COLUMBUS, Ohio — As the third period wore on and the Bruins spent most of their time in the defensive zone, it looked like this one could end in disappointment. They had gotten just one shot on Joonas Korpisalo — at 4:06 of the period from David Pastrnak — and did not really appear likely to get a second.
They did not get the big play they needed but held on to send the game into overtime.
There? It went quickly. Just 33 seconds into the extra session, Loui Eriksson tapped in the winner off a dish from Torey Krug and the Bruins wrapped up a 2-1 win over the Blue Jackets Tuesday night.
“We needed a big play there in overtime to secure that second point,” coach Claude Julien said. “We got it.”
But it wasn’t exactly a highlight reel for the Bruins against a team that is in the basement of the Metropolitan Division, despite coming into the matchup on a 6-1-1 run.
“It was obviously nice to get the result we wanted,” Krug said. “It wasn’t pretty by any means whatsoever, but at the end of the day, that doesn’t matter. We’ll move on to the next game and look at those 2 points.”
The Bruins were bolstered by the return of Patrice Bergeron, who had missed the last two games, and Adam McQuaid, who had missed the last six weeks. Both contributed, with Julien praising McQuaid as “stable” and Bergeron providing all the regulation offense the Bruins would get.
Columbus scored first, although it didn’t get its first shot on net until 6:31 into the period.
After a drop pass from Scott Hartnell to Alexander Wennberg, the center split the Bruins defense of Zdeno Chara and Zach Trotman. On the breakaway, Chara was called for a hook, resulting in a penalty shot, which Wennberg buried at 9:54 for his sixth goal of the season.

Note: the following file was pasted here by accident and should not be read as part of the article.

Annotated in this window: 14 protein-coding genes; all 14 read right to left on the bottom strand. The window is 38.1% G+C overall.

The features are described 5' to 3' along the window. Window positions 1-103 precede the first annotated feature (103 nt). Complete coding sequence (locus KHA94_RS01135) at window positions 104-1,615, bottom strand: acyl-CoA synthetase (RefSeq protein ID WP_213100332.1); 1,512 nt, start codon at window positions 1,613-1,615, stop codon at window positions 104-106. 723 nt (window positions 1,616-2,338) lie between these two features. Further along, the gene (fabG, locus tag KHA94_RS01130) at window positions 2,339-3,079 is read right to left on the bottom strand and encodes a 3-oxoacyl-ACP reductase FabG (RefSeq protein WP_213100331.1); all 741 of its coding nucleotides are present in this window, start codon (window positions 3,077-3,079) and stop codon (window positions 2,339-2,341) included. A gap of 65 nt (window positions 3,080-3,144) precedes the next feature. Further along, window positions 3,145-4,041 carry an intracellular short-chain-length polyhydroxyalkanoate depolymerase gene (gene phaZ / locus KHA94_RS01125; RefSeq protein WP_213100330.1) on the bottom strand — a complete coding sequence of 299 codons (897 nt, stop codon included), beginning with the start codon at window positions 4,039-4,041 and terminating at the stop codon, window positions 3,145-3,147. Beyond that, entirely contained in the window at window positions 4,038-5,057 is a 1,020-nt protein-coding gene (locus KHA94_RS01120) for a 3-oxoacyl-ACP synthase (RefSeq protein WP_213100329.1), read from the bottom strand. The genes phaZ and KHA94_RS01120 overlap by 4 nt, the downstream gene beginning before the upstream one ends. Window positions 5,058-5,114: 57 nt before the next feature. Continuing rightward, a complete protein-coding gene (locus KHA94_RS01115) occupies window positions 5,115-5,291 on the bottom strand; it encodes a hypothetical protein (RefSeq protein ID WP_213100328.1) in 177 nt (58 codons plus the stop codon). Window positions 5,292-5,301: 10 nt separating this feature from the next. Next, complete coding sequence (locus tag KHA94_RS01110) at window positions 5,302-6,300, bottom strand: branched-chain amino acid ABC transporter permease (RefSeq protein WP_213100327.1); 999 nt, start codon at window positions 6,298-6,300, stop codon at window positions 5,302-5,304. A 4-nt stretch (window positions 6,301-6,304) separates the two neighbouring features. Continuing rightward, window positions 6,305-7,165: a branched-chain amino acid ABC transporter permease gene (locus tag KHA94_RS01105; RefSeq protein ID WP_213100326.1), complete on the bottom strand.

“It just went under my glove,” Tuukka Rask said. “It’s one of those, you don’t want to slide over there because he was that far out and if he cuts back in you’re on your back or stomach. Sometimes you get it, sometimes you don’t.”
But Bergeron tied the game with his 22d goal of the season, coming at 14:28 of the period. As Columbus attempted to clear the puck from its defensive zone, Bergeron intercepted it, gloved it, and wristed it in from the left circle past Korpisalo.
The Bruins were even at the end of regulation due to the play of Rask (28 saves), who remained in the game despite being shaken up at the end of the first period.
With 11.3 seconds remaining, David Savard caused Matt Beleskey to crash into Rask, causing Rask’s head to snap back. He went down on the ice and was attended to by Bruins trainer Don DelNegro. He eventually got up, skated briefly, and returned to his crease. Rask said, “Just knocked my head. I was shaken up a little bit. But that’s it.”
“It was crucial, for sure,” Julien said of Rask’s play. “Those two shorthanded breakaways we gave up of our own doing. We need to be better in those areas, but he bailed us out. He was good for us with lots of traffic. This is a team that really crashes the net a lot and I thought he handled those pucks well, rebounds, loose pucks and all that stuff. Did a pretty good job of that.”
The win for Rask came after the goaltender was pulled in two of his last three starts, against Los Angeles and Detroit, though neither of those were entirely his fault.
And while this was not exactly the game the Bruins were looking for, the end result was really the most important thing.
“We didn’t play as good as we would have liked, I guess, but we got the 2 points and that’s all that matters,” Rask said.
“In the third period you’d like to go out there and kind of take the game over, and we didn’t. But doesn’t matter. We won. That’s 2 points.”